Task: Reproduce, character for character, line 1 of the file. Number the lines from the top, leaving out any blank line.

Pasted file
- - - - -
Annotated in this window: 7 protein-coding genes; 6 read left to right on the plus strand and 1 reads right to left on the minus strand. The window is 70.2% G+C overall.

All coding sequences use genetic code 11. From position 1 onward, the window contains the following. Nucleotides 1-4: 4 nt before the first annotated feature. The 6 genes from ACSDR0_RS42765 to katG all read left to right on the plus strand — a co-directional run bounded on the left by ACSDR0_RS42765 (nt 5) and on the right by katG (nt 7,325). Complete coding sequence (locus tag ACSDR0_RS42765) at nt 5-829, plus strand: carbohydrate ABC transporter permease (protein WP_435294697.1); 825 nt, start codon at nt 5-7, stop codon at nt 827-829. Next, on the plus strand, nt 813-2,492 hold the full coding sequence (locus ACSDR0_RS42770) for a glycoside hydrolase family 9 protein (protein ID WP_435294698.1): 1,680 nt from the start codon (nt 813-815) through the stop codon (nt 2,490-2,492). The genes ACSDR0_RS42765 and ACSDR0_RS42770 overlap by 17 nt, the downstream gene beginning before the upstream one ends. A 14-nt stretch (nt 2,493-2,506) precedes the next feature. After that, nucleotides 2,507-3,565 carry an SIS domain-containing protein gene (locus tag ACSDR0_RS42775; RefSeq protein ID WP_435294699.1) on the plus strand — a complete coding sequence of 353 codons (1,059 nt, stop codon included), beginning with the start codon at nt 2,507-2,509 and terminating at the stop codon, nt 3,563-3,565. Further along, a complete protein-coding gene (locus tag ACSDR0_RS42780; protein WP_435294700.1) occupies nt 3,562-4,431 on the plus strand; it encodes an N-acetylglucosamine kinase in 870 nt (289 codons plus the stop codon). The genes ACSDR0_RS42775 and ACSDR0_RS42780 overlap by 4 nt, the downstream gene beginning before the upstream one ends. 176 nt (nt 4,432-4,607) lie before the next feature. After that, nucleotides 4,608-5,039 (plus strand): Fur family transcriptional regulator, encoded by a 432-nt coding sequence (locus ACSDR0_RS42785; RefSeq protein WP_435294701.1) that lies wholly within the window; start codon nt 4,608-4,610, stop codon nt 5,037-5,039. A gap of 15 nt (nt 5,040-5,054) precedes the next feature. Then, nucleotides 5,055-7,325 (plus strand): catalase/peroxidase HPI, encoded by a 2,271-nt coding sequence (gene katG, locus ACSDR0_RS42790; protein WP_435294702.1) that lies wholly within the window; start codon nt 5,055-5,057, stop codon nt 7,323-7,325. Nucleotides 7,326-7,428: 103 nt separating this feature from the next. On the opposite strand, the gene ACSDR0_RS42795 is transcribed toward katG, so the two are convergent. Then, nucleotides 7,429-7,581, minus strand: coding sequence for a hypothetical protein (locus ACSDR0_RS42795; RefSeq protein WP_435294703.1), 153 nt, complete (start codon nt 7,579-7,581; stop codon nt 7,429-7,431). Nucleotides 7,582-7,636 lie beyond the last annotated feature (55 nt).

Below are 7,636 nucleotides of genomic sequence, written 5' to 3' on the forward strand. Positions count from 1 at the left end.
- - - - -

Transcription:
Annotated in this window: 7 protein-coding genes; 6 read left to right on the plus strand and 1 reads right to left on the minus strand. The window is 70.2% G+C overall.